|The Chipotle Corporate Sabotage Theory Returns |
Some people see a simple case of foodborne illness. Others see corporate sabotage.
By Deena Shanker
July 25, 2017, 5:00 AM EDT
Yet another outbreak of foodborne illness last week at Chipotle Mexican Grill did what it usually does to the burrito chain: The stock price plummeted. It's bad news—particularly for the patrons who got sick—but it's a boon for anyone that had the foresight to short the stock.
The latest outbreak was first noted by iwaspoisoned.com, a website that crowdsources reports of customer illnesses following visits to restaurants. The goal, it says, is "safer food, safer communities and a healthier economy." Yet, as Bloomberg reported last week, hedge funds looking to profit from others' bad luck can also access a "souped up" version of the site for a $5,000 monthly fee.
Aaron Allen, principal at Aaron Allen & Associates, a restaurant industry consultancy, posited in a LinkedIn post on Monday morning that the Chipotle illness might not just be a matter of luck. "A lot of things stacked up that made it suspicious," he told Bloomberg in an interview on Monday, "and when you look at it from a statistical point of view, even more suspicious." His group has no financial interest in the chain, Allen said, and he has previously lauded the chain's pre-scandal marketing.
He's not the first to publicly speculate about the possibility that corporate sabotage is behind Chipotle's woes. (There was even a recent plot line on Showtime's "Billions" in which a hedge fund manager contaminated the customers of a fictional company, Ice Juice, whose stock he had just shorted.) A similar theory—which was largely dismissed—circulated two years ago when the chain was hit by outbreaks of E. coli, norovirus, and salmonella. The stock price plummeted at the time, costing the company billions of dollars in market capitalization.
While Allen can't prove his theories about Chipotle, he argues that corporate sabotage of a similar nature has happened in the past. A woman planted a severed finger in her Wendy's chili more than a decade ago. In the 1980s, Tylenol capsules were purposely tainted with potassium cyanide, leading to the deaths of seven people in the Chicago area.
Plus, there was a lot of money on the table for Chipotle short sellers—as much as $459 million, according to Allen's calculations—before there were any inklings of a food safety problem. "Chipotle short-sellers saw their ambitions rewarded with $55 million in less than one day," he wrote of the latest scare.
Allen said his team, which includes a statistician and food safety experts, found a number of "statistical anomolies." First, he wrote in his post, the time of year raises questions; while 60 percent of food safety outbreaks occur from December to May, Chipotle's happened from August to December. Second, Chipotle experienced four times the number of norovirus outbreaks a chain of its size would be expected to have, and that's not even counting the E. coli and salmonella. And, he notes, significantly more people got sick from each of the outbreaks than normally do from the same pathogens. The average norovirus outbreak causes about 18 illnesses, while salmonella usually leads to about 25. At Chipotle, more than 200 people were sickened from a single August 2015 norovirus outbreak, and 64 fell ill from the same month's salmonella problem.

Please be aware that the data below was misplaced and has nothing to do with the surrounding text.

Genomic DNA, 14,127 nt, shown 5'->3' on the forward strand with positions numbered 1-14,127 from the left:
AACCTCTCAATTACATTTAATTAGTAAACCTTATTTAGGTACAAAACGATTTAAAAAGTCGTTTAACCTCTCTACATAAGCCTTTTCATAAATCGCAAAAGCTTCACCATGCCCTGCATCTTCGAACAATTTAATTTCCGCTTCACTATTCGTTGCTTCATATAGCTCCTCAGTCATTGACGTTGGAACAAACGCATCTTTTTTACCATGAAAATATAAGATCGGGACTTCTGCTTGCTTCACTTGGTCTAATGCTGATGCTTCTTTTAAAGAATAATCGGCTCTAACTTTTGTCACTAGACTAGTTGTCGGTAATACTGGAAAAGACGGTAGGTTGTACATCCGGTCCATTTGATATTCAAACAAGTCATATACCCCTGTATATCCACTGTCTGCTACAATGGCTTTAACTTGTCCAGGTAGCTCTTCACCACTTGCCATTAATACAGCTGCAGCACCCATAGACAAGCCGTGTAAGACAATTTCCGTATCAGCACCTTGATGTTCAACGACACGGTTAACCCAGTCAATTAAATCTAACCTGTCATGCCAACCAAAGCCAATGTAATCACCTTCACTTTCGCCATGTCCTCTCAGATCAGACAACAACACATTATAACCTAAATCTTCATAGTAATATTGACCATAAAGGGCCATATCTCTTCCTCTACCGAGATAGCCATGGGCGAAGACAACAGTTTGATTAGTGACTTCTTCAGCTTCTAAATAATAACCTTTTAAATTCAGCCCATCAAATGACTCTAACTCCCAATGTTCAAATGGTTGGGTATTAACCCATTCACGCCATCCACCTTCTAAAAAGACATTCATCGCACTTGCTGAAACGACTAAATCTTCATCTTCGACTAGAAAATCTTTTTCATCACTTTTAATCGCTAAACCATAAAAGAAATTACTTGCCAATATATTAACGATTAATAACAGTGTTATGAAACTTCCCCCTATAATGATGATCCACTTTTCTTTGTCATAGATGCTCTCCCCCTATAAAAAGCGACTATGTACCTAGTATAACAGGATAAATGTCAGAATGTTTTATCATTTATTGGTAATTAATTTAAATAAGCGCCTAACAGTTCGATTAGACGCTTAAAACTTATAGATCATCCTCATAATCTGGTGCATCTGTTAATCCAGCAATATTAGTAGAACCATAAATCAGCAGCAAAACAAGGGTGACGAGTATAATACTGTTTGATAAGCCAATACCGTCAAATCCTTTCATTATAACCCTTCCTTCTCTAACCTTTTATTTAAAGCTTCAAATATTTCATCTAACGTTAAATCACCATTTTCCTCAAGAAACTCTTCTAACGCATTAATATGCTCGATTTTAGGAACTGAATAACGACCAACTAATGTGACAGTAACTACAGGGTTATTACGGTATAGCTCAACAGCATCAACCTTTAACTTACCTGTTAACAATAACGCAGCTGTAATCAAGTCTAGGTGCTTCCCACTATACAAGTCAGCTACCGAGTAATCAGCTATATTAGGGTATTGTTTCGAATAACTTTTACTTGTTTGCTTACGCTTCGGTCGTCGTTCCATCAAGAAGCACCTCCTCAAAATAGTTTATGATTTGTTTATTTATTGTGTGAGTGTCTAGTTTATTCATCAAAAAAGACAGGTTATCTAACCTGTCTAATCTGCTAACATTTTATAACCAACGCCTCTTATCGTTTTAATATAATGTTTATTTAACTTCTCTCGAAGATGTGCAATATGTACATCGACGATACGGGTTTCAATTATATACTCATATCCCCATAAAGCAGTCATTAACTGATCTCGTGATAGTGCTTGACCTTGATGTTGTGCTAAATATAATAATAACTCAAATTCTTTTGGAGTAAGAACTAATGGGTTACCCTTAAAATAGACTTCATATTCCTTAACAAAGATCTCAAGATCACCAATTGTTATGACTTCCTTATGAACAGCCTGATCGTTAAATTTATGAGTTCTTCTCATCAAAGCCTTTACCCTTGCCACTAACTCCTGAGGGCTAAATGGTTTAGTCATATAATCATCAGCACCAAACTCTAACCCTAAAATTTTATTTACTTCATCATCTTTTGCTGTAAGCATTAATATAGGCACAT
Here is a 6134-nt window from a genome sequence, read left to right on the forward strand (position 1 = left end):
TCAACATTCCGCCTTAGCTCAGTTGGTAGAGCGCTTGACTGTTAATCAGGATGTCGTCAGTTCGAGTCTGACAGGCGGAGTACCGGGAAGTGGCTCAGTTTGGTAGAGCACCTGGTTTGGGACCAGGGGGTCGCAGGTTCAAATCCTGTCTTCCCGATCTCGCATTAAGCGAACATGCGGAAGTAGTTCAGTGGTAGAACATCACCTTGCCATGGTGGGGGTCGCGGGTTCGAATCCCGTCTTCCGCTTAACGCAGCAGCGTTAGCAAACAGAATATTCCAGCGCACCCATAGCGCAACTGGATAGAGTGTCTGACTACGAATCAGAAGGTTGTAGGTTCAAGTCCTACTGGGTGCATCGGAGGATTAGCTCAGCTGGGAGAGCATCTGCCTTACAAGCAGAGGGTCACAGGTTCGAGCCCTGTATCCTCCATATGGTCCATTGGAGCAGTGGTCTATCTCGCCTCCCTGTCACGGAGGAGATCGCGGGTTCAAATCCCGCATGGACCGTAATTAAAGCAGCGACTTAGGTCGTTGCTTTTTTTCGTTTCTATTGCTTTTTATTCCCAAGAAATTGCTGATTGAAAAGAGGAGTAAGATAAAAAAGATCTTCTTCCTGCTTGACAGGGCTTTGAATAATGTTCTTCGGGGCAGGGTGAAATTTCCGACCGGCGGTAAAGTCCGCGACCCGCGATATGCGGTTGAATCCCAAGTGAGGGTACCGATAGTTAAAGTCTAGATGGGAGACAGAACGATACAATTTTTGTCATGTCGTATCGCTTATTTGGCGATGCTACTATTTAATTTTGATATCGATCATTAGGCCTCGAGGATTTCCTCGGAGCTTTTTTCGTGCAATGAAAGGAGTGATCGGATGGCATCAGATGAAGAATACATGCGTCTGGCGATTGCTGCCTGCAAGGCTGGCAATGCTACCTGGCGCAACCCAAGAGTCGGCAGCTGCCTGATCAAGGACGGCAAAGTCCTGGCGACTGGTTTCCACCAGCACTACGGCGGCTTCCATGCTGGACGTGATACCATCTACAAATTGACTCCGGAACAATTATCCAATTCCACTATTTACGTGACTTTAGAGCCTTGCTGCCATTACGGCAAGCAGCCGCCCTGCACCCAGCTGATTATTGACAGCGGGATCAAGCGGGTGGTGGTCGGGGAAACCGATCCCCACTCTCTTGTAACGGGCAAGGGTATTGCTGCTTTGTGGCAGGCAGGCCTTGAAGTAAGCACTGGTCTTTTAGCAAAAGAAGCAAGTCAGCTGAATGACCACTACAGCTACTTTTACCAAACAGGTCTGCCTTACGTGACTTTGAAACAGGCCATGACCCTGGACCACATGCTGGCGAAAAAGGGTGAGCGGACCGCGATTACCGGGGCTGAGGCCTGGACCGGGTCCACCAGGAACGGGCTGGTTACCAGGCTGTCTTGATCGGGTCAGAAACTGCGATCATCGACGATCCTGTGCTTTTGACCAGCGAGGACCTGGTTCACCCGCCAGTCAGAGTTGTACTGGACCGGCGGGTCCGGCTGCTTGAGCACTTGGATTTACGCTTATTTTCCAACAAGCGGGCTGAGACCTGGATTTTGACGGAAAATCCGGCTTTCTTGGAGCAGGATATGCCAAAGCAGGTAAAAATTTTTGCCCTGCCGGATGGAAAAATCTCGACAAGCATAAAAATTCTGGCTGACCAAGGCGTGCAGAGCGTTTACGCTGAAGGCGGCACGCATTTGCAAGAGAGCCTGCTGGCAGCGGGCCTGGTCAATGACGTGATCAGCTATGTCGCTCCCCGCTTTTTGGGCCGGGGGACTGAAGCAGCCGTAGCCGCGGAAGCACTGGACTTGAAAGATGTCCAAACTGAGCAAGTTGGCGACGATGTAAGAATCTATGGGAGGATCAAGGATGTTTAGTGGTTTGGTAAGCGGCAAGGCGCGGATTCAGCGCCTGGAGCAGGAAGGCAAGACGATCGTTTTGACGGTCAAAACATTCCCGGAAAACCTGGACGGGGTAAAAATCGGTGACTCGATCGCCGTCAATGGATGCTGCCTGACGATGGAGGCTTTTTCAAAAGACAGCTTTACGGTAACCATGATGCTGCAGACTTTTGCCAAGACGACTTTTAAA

"We're not saying this as a definitive," he said. "But if you were a short seller and you were looking for where there would be the most financial gain in the restaurant industry, the best way is a food safety scare, and the best stock would be Chipotle."
Chipotle did not respond to Allen's post but told Bloomberg that it was aware of the 2015 theories. "We ... did not see any evidence to support them," spokesman Chris Arnold said in an email. He also pointed out that the company implemented food safety enhancements after those incidents.
"I can tell you unequivocally that none of the 2015 outbreaks were caused by some terrorist or criminal acts," said Bill Marler, a leading food safety attorney who has litigated foodborne illness claims for decades and who represented clients in each of that year's Chipotle outbreaks. "It's conspiratorial nuts."
Marler examined the fact patterns in each case and believes they were all caused by the usual suspects: sick employees, failure to pay attention to detail and ready-to-eat food showing up already tainted.
He allows that a conspiracy is theoretically possible. "But I don't believe in aliens, or that humans walked the earth with dinosaurs, either," he added.
Allen said he's just raising a question about a statistical anomaly, not accusing anyone of purposely poisoning burrito lovers. "It really is one of those situations, like who would put a finger in the chili?"